NASA is struggling to fix a computer glitch that has sidelined the iconic Hubble Space Telescope. While the problem is an uncomfortable reminder of the aging observatory’s eventual mortality, engineers are confident they’ll have it back up and running soon.

“Hubble is arguably the most important asset in the NASA’s astrophysics portfolio, and it’s been doing world-breaking science for over 30 years now,” Paul Hertz, director of astrophysics at NASA Headquarters, said Wednesday. “And we’re counting on it operating for many years more.”

The problem cropped up June 13 when the telescope’s instrument-overseer payload computer suddenly stopped working. That triggered protective “safe mode” software that halted operations and effectively put the telescope in a state of electronic hibernation pending analysis on the ground.

The Hubble Space Telescope, seen shortly after it was released from the shuttle Atlantis’ cargo bay after a final repair mission in 2009.


Since then, engineers have been working to identify which component in the Science Instrument Command and Data Handling — SI C&DH — system is not working properly, determine if it can be recovered or whether to switch over to a backup.

“The great thing about Hubble is all the redundancy we built in,” Hertz said in a telephone interview. “We’re all confident that once they’ve identified which component it is that isn’t working, we’ll switch over to the redundant version of that component.”

While it sounds straightforward, NASA is taking no chances with one of the most scientifically productive spacecraft in the agency’s inventory. Hertz said he expects it to take a few weeks to fully resolve the problem and return Hubble to science operations.

“Because it’s so important, we’re making sure that the troubleshooting team is taking every opportunity to be careful,” he said. “And so, they are over-analyzing all the data they have, they are developing decision trees and then working through a list of tests … so they can isolate which particular component it is.”

Once the culprit is identified and a fix implemented, “we’ll bring the instruments back up and get back to science,” he said. “Because of all that redundancy, we’re all very confident that we’ll get Hubble back to operating.”

Astronomer Adam Riess, who shared the 2011 Nobel Prize in physics for work he did using Hubble to help confirm the accelerating expansion of the universe, certainly hopes so.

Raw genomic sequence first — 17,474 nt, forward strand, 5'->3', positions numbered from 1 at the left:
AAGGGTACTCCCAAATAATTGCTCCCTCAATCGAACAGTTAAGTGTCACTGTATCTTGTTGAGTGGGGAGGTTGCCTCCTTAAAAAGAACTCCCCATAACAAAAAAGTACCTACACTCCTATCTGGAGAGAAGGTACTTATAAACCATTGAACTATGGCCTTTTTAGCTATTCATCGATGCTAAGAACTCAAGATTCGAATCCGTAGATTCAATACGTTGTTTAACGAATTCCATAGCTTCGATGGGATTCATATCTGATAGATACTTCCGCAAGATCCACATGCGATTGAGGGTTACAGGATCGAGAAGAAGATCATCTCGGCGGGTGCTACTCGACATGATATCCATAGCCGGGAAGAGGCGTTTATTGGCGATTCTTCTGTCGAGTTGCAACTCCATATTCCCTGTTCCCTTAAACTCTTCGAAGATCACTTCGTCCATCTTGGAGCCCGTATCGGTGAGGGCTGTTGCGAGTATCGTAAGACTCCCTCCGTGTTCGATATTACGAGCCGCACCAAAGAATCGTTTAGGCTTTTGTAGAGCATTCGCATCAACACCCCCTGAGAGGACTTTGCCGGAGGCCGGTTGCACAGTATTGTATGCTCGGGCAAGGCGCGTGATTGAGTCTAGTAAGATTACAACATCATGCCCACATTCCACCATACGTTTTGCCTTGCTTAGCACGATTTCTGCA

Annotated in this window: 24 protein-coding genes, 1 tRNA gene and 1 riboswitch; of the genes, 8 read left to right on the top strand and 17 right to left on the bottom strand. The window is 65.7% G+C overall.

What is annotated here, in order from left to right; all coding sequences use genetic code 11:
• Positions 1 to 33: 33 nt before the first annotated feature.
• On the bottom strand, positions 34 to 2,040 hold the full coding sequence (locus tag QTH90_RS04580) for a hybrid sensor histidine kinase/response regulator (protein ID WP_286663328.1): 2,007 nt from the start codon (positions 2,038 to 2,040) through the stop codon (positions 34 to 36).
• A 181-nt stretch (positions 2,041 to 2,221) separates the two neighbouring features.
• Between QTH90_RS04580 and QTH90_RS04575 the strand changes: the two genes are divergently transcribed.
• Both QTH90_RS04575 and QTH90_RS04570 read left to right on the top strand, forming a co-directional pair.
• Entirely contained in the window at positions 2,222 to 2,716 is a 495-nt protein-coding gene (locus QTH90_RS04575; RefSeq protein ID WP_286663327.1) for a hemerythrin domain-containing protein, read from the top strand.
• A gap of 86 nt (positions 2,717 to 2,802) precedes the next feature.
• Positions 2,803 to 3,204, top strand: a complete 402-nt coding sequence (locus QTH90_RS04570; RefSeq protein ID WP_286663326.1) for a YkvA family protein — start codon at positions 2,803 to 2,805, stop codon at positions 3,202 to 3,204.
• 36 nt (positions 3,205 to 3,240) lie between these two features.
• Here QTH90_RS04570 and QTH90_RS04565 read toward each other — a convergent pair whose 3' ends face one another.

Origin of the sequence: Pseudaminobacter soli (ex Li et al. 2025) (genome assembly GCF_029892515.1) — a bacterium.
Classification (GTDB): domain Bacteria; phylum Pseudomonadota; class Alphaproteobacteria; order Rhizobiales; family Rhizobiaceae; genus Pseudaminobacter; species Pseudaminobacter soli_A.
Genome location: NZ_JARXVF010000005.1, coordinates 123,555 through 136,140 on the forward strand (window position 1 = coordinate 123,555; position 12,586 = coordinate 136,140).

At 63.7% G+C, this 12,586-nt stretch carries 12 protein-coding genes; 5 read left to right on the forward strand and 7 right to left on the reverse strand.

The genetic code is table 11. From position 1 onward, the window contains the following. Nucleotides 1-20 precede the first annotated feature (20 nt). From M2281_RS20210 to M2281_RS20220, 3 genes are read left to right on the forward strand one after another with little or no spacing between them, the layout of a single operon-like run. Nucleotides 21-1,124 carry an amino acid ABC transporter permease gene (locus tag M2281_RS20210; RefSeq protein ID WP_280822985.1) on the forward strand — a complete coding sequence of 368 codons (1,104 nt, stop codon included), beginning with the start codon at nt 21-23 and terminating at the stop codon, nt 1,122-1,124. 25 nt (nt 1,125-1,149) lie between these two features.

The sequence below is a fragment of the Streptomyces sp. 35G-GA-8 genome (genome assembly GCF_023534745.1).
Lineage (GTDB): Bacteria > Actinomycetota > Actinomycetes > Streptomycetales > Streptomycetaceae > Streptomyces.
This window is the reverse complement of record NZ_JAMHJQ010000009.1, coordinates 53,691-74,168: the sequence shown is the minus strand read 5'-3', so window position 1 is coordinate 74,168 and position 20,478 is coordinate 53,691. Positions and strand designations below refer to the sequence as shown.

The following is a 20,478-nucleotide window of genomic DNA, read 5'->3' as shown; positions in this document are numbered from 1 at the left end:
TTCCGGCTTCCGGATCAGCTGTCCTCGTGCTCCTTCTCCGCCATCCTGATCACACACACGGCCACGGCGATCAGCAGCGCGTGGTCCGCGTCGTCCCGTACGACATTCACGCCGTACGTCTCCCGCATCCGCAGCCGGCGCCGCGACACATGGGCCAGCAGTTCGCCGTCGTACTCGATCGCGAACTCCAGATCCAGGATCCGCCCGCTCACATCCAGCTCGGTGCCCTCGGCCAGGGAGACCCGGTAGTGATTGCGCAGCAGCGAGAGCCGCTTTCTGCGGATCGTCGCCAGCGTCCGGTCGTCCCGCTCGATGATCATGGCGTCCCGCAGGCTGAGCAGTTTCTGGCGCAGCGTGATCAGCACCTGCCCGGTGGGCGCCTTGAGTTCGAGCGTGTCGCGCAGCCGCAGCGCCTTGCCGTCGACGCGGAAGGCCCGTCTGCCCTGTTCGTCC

“HST is THE workhorse for me and the kind of research I do,” he said in an email exchange. “When it goes offline it makes you reflect on just how invaluable it has been (as an interlude between your prayers that it comes back to life soon!).

“Hubble has been a cat of nine lives, and we hope it’s got a couple left in its tank.”

The SI C&DH payload computer system is made up of 14 components that control the telescope’s science instruments, format and temporarily store their data and then help route that data to the ground. Two fully redundant systems are in place, either one of which can operate Hubble’s instruments.

A replacement Science Instrument Command and Data Handling system is inspected prior to launch and installation in the Hubble Space Telescope during the 2009 shuttle servicing mission. A component in the SI C&DH apparently malfunctioned June 13, interrupting science observations.


The original 1980s-era hardware operated for 18 years, from launch until 2008, when one of its two processors failed. The telescope was successfully switched to the backup, but NASA managers decided to replace the entire system during the final shuttle servicing mission in 2009 to restore the lost redundancy.

One data processing channel, or “string,” worked from then until the malfunction earlier this month. Components in the backup system have not been turned on since launch 12 years ago.

“This is the computer that queries all the instruments, grabs the data that they’ve taken out of the instrument memory, packs it up into the SI C&DH memory, and then hands these packets off to the spacecraft, which puts them in the telemetry stream and sends them down to Earth,” Hertz said.

“If it’s not working, you can’t get any data out of the instruments. Because it’s so necessary, that’s why it’s fully redundant.”

Engineers initially suspected the problem involved one of four 64K complementary metal-oxide semiconductor — CMOS — memory modules shared by the computer strings.

Only one module is used at a time and shortly after the shutdown, engineers attempted to restart the computer using a different memory bank and then again with the original. But the computer failed to start.

Diagnostic data from the attempts indicated the memory issue may be symptomatic of a problem in a different part of the computer system.

One possibility is a standard interface unit, or STINT, that routes data between the computer’s central processing module and other components. Another possible culprit is the central processor itself. Engineers currently are running tests to pinpoint the problem area and come up with a fix.

Depending on the results, they could attempt to switch over to the STINT and central processor in the backup payload computer string, also built using 1980s-era hardware. The backup components all passed their initial pre-launch tests and engineers are confident they will work if needed now.

“We’re professional worrywarts,” Hertz said. “So I think it would be overstating to say nobody has concerns. But what we do know is that a dozen or so times during the lifetime of Hubble (protective software) has turned components on and off because of a problem that is autonomously detected.

“We haven’t had any problems like that with turning things on and off on Hubble, and so we don’t anticipate that problem this time.”